RT-qPCR reactions were performed using TaqMan® Gene Expression assays and Universal PCR Master Mix using a 7300 Sequence Detection System (Applied Biosystems). Quantitative analysis was performed using a standard curve generated by serial dilutions of cDNA for each CerS gene. The relative quantitative mRNA level was determined using the comparative Ct method using Hprt and Gusb as the reference genes. Primer sequences were as follows (Applied Biosystems): [Mm00433562_m1 (CerS1), Mm00504086_m1 (CerS2), Mm03990709_m1 (CerS3), Mm01212479_m1 (CerS4), Mm00510991_m1 (CerS5), Mm00556165_m1 (CerS6), Mm01545399_m1 (Hprt), Mm00446953_m1 (Gusb)]. PCR reaction conditions included initial denaturation at 95 °C for 10 min, followed by 40 cycles of 15 s at 95 °C, 30 s at 56 °C and 30 s at 68 °C. The data were normalized to an internal control gene, GAPDH.

Enzyme assays

In vitro ceramide synthase assay.

Cells were harvested and homogenized in HEPES buffer [20 mM HEPES-KOH (pH 7.2), 25 mM KCl, 2mM MgCl2, and 250 mM sucrose] containing a protease inhibitor cocktail-AEBSF, 104 mM; Aprotinin, 80 µM; Bestatin, 4 mM; E-64, 1.4 mM; Leupeptin, 2 mM and Pepstatin A, 1.5 mM (SIGMA-ALDRICH). Protein concentrations were measured using the Bradford method (Bio-Rad). CerS activity was assayed as described previously [14]. Briefly, cell homogenates were incubated in a final volume of 250 µL HEPES buffer with 0.25 µCi of [4,5- 3H] sphinganine/15 µM sphinganine/20 µM defatted-bovine serum albumin and 50 µM of different fatty acyl-CoAs [CerS2 utilize both C22:0-and C24:0-CoAs equally as substrates. Because of solubility problems with C24:0–CoA, only C22:0–CoA was used for activity measurements] in accordance with the substrate specificity of each CerS at 37 °C for 20 min. Reactions were terminated by addition of three volumes of chloroform/methanol (1/2; v/v). Lipids were extracted [27] and separated by thin layer chromatography (TLC) plate using chloroform/methanol/2M ammonium hydroxide (40/10/1; v/v/v) as solvent. [3H] Lipids were visualized using a phosphor imaging screen (Fuji, Tokyo, Japan), recovered from TLC plates by scraping the silica directly into scintillation vials, and quantified by liquid scintillation counting.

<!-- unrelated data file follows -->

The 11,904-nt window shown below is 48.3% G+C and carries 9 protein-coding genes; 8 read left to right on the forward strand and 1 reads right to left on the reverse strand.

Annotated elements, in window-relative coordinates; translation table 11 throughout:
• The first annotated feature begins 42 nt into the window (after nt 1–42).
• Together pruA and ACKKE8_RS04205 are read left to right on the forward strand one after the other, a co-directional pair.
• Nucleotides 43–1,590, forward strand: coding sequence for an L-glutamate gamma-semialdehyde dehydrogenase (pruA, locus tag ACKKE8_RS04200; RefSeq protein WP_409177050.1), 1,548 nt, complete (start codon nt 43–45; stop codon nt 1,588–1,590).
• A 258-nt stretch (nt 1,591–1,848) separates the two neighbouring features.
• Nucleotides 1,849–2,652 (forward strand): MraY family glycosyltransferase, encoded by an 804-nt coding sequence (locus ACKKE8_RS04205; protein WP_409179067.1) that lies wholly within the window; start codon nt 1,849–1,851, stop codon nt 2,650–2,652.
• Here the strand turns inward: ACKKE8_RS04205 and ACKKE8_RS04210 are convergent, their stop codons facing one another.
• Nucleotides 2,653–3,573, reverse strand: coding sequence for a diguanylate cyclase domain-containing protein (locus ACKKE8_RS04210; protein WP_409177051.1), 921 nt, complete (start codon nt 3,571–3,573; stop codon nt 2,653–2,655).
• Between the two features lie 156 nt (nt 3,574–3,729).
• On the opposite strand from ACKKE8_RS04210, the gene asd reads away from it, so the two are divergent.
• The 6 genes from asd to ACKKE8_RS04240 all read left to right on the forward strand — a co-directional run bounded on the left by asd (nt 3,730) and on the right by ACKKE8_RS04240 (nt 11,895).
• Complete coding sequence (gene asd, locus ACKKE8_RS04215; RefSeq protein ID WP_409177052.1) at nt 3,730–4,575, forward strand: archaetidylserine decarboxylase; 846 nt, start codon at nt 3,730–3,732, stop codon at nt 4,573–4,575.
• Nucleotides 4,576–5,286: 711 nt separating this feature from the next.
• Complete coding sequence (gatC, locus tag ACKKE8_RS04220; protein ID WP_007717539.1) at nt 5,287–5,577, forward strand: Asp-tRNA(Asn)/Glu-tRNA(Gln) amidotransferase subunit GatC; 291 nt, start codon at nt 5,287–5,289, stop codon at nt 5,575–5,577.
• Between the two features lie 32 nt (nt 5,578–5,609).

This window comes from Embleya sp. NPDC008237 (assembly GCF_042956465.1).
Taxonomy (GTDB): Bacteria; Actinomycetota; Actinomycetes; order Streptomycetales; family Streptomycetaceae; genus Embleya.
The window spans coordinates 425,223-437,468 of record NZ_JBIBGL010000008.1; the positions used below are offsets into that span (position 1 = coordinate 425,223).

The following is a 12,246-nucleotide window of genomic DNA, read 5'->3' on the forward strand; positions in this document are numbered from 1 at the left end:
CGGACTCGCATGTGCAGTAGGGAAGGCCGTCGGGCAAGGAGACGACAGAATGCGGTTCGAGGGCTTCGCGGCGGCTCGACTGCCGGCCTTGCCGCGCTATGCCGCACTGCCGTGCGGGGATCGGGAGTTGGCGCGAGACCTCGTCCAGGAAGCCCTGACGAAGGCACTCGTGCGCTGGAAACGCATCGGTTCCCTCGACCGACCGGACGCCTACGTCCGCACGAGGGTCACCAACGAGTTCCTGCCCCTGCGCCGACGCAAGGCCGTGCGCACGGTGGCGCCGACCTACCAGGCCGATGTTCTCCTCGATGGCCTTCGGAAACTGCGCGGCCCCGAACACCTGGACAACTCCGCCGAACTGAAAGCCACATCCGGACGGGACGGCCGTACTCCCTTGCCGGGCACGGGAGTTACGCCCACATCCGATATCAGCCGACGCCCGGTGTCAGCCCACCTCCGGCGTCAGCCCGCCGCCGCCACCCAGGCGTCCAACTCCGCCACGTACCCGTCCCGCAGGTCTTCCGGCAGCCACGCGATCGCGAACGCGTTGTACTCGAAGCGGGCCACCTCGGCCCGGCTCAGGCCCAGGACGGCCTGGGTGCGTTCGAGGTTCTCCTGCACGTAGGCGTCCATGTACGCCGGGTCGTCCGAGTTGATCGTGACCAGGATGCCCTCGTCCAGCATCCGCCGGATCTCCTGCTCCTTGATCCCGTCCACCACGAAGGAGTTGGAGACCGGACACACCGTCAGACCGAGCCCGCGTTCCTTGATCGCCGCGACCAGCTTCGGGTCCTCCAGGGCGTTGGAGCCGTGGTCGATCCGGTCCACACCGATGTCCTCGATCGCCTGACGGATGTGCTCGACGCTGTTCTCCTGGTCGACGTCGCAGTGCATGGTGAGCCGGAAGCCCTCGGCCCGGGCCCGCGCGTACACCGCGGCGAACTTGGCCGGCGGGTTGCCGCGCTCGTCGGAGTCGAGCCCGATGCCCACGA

Sphingomyelinase assay.

SMase activity was measured as previously described [28] with some modifications. Briefly, cell homogenates containing 50 µg protein were incubated in a final volume of 500 µL Tris-KCl buffer (25 mM KCl, 50 mM Tris pH 7.4 and 5 mM MgCl2) for the neutral sphingomyelinase assay or 500 µL sodium acetate buffer (50 mM sodium acetate pH 4.5) for the acid sphingomyelinase assay. The reactions were started by addition of 1 nmol C6–NBD-SM (ethanol stock mixed in the buffer) and incubated in the dark at 37 °C for 20 minutes (nSMase) or 15 minutes (aSMase). Reactions were terminated by the addition of three volumes of chloroform: methanol (1:2; v/v). Lipids were extracted as mentioned earlier and separated by TLC using chloroform: methanol: 9.8 mM aqueous CaCl2 (60:35:8; v/v/v). NBD-labeled sphingolipids were identified using authentic standards by Fluor-S Max device and quantified using Image Quant program.